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Earth Eats: Real Food, Green Living

Date Night: Bison Chili, Adult Hot Chocolate, Local Flowers

In addition to planning your next evening at home, we chat with Chef Del Sroufe about making healthy eating a permanent lifestyle adjustment.

harvest moon local flowers for sale

Photo: Annie Corrigan/WFIU

A bouquet from Harvest Moon Flower Farm will cost you a pretty penny, so to keep the flowers healthy and beautiful, change the water every two days.

We dip them in oil and eat them, top them with sour cream — more fat — and eat them. We twice bake them with fried cheese and bacon. And we call the potato the problem! It’s the company the potato keeps, it’s not the potato itself.

Chef Del Sroufe had to train his taste buds to appreciate a plain baked potato, one without all the extra goodies. He gives tips for changing up your diet and sticking with it for life.

He’s making an appearance at the upcoming Art of Chocolate event, so we’re making an adult hot chocolate in honor of that.

Chef Daniel Orr throws together a really elaborate chili, but wow is it worth it.

Local flowers from the winter farmers market are much more romantic than commercially produced bouquets.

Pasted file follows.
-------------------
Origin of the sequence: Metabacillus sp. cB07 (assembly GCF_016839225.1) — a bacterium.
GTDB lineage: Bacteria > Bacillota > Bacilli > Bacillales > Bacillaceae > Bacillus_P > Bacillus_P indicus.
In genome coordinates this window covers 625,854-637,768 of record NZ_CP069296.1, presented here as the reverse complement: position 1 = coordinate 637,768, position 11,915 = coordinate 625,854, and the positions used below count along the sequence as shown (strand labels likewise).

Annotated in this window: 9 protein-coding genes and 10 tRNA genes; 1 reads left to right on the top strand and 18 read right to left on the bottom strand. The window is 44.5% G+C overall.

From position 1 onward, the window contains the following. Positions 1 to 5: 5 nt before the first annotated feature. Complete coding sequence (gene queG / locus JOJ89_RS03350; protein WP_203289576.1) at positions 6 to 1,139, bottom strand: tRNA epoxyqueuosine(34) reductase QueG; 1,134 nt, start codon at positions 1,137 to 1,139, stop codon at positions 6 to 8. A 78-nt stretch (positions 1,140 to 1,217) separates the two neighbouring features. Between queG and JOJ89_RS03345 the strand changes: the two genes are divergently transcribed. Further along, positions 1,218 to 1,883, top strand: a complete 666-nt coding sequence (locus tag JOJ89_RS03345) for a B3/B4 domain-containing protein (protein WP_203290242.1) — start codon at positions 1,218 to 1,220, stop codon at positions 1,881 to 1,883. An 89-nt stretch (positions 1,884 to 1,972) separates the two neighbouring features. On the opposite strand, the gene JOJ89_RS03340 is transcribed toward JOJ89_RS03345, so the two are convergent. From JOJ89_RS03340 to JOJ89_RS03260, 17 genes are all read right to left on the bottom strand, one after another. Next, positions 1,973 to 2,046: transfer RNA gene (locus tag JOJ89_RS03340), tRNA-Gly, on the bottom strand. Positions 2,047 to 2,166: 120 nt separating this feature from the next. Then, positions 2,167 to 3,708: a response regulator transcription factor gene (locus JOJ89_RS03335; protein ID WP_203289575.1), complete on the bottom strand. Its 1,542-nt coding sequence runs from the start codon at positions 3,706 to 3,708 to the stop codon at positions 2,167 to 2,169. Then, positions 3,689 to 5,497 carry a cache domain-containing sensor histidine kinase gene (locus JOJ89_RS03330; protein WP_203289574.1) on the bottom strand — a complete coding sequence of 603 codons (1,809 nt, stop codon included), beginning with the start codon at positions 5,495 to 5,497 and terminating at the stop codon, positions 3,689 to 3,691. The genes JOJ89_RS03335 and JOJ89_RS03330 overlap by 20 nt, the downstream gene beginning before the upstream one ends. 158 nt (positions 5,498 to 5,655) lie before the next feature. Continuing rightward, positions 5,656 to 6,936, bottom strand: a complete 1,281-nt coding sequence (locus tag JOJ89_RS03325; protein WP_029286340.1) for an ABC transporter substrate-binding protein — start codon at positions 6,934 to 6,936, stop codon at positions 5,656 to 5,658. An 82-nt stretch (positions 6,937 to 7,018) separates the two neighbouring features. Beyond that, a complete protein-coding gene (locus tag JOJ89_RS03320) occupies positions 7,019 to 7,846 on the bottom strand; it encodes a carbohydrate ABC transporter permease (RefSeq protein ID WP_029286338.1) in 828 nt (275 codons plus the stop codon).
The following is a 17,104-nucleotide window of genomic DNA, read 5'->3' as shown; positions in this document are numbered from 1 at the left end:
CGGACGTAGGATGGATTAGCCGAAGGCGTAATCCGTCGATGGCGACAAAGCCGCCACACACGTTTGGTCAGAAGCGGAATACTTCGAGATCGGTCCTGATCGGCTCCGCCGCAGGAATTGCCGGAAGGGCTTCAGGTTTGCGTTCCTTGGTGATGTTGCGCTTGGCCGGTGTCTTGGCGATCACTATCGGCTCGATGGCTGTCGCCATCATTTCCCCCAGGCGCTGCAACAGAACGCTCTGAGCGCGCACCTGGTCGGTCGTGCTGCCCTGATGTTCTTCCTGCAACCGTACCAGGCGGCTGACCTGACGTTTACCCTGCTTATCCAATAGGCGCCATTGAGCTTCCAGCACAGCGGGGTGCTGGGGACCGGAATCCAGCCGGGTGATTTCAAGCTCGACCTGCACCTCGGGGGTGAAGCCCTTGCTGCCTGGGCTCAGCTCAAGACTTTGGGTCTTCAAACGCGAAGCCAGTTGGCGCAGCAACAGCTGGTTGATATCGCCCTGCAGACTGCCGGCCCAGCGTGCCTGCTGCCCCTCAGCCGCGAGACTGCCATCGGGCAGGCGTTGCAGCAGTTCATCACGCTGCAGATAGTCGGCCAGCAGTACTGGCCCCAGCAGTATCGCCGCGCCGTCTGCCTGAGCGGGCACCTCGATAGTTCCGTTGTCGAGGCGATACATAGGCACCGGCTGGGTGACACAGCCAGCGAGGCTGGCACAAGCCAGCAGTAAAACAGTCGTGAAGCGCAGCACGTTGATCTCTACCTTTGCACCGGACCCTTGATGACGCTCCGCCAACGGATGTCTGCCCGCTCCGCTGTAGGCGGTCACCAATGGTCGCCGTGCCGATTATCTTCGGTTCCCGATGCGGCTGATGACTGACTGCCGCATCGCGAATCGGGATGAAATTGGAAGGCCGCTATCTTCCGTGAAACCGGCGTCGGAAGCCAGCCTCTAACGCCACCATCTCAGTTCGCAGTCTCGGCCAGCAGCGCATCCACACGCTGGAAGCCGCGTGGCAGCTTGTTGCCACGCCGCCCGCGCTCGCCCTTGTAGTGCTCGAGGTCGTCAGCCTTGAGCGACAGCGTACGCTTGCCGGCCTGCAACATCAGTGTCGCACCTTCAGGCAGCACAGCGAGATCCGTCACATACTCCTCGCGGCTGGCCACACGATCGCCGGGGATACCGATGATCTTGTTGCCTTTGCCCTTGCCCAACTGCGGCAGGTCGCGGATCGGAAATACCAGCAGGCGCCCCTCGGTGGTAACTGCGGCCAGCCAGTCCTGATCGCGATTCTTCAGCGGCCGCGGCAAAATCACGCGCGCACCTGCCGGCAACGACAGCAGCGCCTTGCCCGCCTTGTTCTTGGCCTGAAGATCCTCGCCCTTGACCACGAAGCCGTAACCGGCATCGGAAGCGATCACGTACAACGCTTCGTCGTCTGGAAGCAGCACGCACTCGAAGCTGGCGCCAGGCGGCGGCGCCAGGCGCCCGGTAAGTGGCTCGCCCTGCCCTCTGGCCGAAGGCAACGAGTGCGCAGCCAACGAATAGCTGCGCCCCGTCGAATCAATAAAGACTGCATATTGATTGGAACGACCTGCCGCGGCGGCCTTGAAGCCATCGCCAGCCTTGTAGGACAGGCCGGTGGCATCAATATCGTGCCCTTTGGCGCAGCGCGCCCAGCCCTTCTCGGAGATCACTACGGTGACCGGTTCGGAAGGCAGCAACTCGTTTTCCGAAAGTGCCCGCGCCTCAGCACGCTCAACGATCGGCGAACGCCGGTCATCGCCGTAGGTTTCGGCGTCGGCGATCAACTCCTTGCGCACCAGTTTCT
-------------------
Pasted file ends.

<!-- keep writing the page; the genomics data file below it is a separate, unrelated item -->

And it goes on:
And, what does sustainable mean when it comes to food? Harvest Public Media explores that.

News Stories:

Stories On This Episode

Retailers Look To Sell Sustainability Of Food

farmer Heffernan with sheep

Some retailers are capitalizing on the consumer demand for foods produced in environmentally friendly ways.

Bison, Pumpkin And Lentil Chili

buffalo chili

In addition to the three marquee ingredients, coffee adds some zing to this chili.

Local Flowers For Your Sweetheart

winter flower bouquets

Harvest Moon Flower Farm grows blooms 12 months of the year in southern Indiana thanks to a solar greenhouse and two hoop houses.

Caribbean Inspired Hot Chocolate: Hot Drinks for Cold Nights

two mugs of hot chocolate

Once, hot drinks were a necessity; but these days, they're mostly celebratory. Give this Caribbean hot chocolate recipe a try on the next cold winter night.

Annie Corrigan

Annie Corrigan is a producer and announcer for WFIU. In addition to serving as the local voice for NPR's Morning Edition, she produces WFIU's weekly sustainable food program Earth Eats. She earned degrees in oboe performance from Indiana University and Bowling Green State University.

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